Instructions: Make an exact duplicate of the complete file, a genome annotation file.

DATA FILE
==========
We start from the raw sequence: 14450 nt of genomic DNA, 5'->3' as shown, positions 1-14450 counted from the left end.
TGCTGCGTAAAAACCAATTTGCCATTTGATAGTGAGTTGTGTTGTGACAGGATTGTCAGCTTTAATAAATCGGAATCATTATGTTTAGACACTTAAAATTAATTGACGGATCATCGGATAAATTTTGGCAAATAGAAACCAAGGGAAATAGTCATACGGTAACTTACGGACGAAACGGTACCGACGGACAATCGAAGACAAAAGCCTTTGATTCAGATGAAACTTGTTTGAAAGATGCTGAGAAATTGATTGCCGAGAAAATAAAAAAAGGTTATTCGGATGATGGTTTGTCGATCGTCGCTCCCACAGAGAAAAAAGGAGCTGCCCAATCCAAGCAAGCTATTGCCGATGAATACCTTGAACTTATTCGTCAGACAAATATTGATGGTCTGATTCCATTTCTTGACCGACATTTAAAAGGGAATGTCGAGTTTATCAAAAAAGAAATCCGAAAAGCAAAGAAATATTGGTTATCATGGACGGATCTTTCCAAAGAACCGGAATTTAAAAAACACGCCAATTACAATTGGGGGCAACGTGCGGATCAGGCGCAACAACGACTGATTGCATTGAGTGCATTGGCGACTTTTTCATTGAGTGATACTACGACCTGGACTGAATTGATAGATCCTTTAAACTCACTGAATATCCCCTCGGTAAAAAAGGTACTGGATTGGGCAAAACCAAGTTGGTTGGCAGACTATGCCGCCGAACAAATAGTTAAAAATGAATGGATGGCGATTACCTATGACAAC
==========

We start from the raw sequence: 14450 nt of genomic DNA, 5'->3' as shown, positions 1-14450 counted from the left end.
TGCTGCGTAAAAACCAATTTGCCATTTGATAGTGAGTTGTGTTGTGACAGGATTGTCAGCTTTAATAAATCGGAATCATTATGTTTAGACACTTAAAATTAATTGACGGATCATCGGATAAATTTTGGCAAATAGAAACCAAGGGAAATAGTCATACGGTAACTTACGGACGAAACGGTACCGACGGACAATCGAAGACAAAAGCCTTTGATTCAGATGAAACTTGTTTGAAAGATGCTGAGAAATTGATTGCCGAGAAAATAAAAAAAGGTTATTCGGATGATGGTTTGTCGATCGTCGCTCCCACAGAGAAAAAAGGAGCTGCCCAATCCAAGCAAGCTATTGCCGATGAATACCTTGAACTTATTCGTCAGACAAATATTGATGGTCTGATTCCATTTCTTGACCGACATTTAAAAGGGAATGTCGAGTTTATCAAAAAAGAAATCCGAAAAGCAAAGAAATATTGGTTATCATGGACGGATCTTTCCAAAGAACCGGAATTTAAAAAACACGCCAATTACAATTGGGGGCAACGTGCGGATCAGGCGCAACAACGACTGATTGCATTGAGTGCATTGGCGACTTTTTCATTGAGTGATACTACGACCTGGACTGAATTGATAGATCCTTTAAACTCACTGAATATCCCCTCGGTAAAAAAGGTACTGGATTGGGCAAAACCAAGTTGGTTGGCAGACTATGCCGCCGAACAAATAGTTAAAAATGAATGGATGGCGATTACCTATGACAAC